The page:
Cross Roads: The Review

Cross Roads; Paul Young, 2012; FaithWords, New York, NY

As some of my readers may or may not know,  Young is the author of the amazing, controversial book The Shack. A novel that was rejected by the Christian publishing ‘world’ as too worldly, and by the Non-Christian publishing world as too ‘spiritual’.

Talk about being caught between a rock and a hard spot. Danged if you do, danged if you don’t.

Now for those handful of people who haven’t read The Shack, or don’t know what all the hoopla over publishing it is about, I’ll give you just a little background.

When Wm. Paul Young originally tried to pitch the book he was turned down because in camp “Christian” they thought his theology too controversial, and in camp ‘Other’ they thought there was too much ‘Jesus’ to be marketable. The fact that Paul tells the story of a man who has to come to grips with abandonment, injustice and forgiveness, seems to have escaped the wisdom of both camps entirely. Christian’s couldn’t get over the ethnicity of the characters (God the Father = Black woman, Holy Spirit = Asian woman, Jesus = plain White man), Others couldn’t get over that it had that much ‘God’ in it.

Do either of these camps ever listen to themselves?

Anyhow. Despite the rejection of publisher’s, several of Paul’s friends encouraged him to self-publish. So somebody put up the money for a run of Print-on-Demand, which was then marketed out of somebody’s garage. I’m not sure if it was Costco or Barnes & Noble who made the first move to buy the novel, but whichever outfit it was, had  more sense then the publishers that turned Paul down.

The reason for that little trip down memory lane is that this time around, FaithWords (a sub of Hachette Book Group- who by the by, ended up publishing The Shack in 2008-2010) didn’t even quibble about Paul’s tendency to tweak our theological undies…they just figured the guy/or God, knew what he/They were doing, and went for it.

So why should either of us care whether theological undies get twisted or not. Well I don’t mind the wedges, but there are some readers who do and before you waste any more time on my review, let me just say that if you are one of those who feel compelled to defend your theology with holy water, stakes and religious icons, then don’t read Cross Roads. Or maybe do. You never know. My own journey to religious freedom has been littered with hundreds of dead monuments….and often it was things like reading The Shack that helped kill them.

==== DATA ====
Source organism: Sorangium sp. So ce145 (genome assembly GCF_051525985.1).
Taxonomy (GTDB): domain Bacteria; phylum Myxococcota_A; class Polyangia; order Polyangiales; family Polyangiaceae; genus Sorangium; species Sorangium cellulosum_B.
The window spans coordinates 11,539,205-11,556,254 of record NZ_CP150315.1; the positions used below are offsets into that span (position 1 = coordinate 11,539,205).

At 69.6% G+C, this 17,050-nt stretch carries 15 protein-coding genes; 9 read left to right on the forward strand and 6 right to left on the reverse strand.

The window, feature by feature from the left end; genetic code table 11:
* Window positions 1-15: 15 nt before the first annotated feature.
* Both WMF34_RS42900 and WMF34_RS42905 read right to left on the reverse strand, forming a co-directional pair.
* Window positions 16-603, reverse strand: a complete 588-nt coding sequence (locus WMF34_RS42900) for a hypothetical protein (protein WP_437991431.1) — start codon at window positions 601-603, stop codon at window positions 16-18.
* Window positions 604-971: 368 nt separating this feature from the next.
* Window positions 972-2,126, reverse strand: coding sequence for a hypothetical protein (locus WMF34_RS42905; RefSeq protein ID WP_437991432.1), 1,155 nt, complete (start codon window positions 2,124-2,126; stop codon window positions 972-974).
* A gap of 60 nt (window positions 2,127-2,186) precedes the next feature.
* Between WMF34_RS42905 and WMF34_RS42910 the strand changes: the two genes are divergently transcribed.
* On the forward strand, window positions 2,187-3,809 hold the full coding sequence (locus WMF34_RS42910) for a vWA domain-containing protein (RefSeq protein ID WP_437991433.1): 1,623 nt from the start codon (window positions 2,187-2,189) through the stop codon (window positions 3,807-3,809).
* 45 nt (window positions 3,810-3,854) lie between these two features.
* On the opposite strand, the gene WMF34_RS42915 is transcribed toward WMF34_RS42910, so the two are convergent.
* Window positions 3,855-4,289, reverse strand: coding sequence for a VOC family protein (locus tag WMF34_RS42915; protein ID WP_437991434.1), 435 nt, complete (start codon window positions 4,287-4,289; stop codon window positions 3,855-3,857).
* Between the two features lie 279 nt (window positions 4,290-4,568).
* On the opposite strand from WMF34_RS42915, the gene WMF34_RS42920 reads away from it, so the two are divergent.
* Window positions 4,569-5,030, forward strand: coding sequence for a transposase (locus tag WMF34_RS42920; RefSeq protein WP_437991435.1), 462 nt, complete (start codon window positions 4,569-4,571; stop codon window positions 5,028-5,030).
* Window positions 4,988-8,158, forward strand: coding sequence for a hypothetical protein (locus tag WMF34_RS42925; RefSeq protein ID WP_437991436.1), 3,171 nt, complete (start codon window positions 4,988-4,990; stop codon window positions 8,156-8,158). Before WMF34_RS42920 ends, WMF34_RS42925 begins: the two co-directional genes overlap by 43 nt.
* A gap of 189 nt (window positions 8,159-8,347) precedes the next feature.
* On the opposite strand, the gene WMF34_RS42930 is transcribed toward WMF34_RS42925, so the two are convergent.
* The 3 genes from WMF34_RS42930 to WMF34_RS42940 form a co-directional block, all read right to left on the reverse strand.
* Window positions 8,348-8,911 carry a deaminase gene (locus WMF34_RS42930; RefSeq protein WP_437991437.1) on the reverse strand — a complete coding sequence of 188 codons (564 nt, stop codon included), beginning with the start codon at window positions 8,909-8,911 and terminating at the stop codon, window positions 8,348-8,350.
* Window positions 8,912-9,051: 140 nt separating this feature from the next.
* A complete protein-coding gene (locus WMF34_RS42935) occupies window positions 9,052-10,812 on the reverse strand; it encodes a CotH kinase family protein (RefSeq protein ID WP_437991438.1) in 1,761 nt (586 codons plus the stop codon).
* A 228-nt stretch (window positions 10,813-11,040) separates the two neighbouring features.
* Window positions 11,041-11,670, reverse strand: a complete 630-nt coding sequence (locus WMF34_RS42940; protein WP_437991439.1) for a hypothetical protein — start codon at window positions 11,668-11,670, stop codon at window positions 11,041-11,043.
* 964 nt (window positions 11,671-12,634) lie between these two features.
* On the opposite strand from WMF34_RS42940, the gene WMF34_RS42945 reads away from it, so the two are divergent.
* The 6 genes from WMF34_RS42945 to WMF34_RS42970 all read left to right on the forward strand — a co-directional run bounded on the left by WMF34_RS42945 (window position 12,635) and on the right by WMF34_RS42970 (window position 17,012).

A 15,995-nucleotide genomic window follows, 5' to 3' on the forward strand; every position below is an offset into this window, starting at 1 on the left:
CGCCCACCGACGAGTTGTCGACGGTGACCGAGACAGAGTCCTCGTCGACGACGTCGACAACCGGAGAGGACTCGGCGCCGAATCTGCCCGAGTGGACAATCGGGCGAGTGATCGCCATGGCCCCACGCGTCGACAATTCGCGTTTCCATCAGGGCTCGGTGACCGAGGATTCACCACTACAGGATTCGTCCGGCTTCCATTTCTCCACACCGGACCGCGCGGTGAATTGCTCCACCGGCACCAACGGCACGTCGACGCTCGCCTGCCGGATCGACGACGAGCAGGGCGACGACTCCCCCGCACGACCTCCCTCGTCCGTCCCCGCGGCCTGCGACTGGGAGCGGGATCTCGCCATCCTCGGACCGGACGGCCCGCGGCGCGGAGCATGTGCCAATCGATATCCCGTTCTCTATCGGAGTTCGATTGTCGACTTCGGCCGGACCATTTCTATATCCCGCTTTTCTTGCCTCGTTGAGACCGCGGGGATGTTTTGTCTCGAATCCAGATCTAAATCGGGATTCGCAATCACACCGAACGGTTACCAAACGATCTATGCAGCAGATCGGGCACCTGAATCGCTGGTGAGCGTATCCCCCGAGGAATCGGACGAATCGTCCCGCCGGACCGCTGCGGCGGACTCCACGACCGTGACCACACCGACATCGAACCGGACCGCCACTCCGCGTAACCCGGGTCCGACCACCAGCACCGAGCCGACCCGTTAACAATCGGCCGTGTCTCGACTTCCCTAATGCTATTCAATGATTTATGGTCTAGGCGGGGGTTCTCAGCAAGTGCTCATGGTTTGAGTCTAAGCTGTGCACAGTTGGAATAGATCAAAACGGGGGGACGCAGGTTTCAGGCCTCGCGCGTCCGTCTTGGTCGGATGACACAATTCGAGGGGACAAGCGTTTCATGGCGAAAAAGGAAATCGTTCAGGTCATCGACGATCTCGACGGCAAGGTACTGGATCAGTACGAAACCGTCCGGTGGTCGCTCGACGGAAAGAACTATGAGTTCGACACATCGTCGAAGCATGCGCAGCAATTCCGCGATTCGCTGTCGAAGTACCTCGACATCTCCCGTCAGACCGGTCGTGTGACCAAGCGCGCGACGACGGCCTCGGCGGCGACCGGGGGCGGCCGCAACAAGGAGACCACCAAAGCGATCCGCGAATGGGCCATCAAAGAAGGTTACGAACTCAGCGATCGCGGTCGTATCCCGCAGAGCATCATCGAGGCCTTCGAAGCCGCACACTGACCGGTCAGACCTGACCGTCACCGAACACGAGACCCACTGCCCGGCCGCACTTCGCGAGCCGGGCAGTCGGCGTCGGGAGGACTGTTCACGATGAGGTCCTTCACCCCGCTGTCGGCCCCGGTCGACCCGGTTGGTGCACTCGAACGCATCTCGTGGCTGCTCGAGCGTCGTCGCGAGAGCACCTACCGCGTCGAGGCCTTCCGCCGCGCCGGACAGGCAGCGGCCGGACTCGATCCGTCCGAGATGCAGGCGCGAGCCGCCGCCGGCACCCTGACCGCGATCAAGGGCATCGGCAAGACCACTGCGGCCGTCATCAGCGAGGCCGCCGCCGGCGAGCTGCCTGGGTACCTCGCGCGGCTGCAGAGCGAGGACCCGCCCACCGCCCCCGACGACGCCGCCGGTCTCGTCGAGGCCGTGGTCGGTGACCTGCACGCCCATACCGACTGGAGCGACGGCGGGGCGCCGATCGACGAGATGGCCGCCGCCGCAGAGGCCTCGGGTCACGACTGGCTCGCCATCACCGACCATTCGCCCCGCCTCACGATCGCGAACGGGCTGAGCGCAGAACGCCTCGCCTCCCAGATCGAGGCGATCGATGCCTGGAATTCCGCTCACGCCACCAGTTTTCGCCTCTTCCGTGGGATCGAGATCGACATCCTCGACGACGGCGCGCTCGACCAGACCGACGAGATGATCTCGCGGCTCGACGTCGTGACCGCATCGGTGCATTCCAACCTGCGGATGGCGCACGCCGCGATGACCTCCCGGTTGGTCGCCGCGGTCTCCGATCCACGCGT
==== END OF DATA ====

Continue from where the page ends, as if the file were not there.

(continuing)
Now to Cross Roads. As for plot and story, I used up a lot of Kleenex. More than I would watching Bambi. Not only does Young hook you with the main characters arch of conflict, but he does it with a cast of loveable people who make all the porcupine quills of the man, Anthony Spencer, bearable. Seen from a bird’s-eye view, the story is warm, entertaining and brings the reader into several key issues about pain and abandonment, life and death that I think everyone needs to come to terms with.

Young address one issue that I’m going to suggest is far more important that his novel had time to deal with, and that is ‘Alzheimer’. Author Alexandria Szeman wrote a novel called Only With The Heart, that tells the story of a family dealing with this heart wrenching disease, that I think every person on the face of the earth needs to read. I take my hat off to Paul for touching on it. I hope someday he’ll think about writing a novel on it.

If I were to review Young on the technical aspects of the novel I would probably not be as generous. The one area I would give him a D- is the opening of the book. There is a free on-line program called Writing Sample, that authors can use to tell what grade level their writing to. In my not so humble opinion,  Young started out at graduate school level reading for the first chapter, then dropped back down to junior high school for the remainder. For me it created two different author voices, which I don’t personally care for.

As for the rest, like I’ve said umpteen million times before, I’ve read good plots with bad characters, and good characters with bad plots. What Cross Roads lacks in technique Young makes up for in passion, conviction and characters that, at the end of the day, make you hope you’ll be sent an invitation to join his cadre of friends. Which, in the characters own words, is what life and death are really all about.

On my readers review of 1-5 stars, I’m giving Cross Roads 4 stars for passion and 3 stars for  technical and making me cry so much.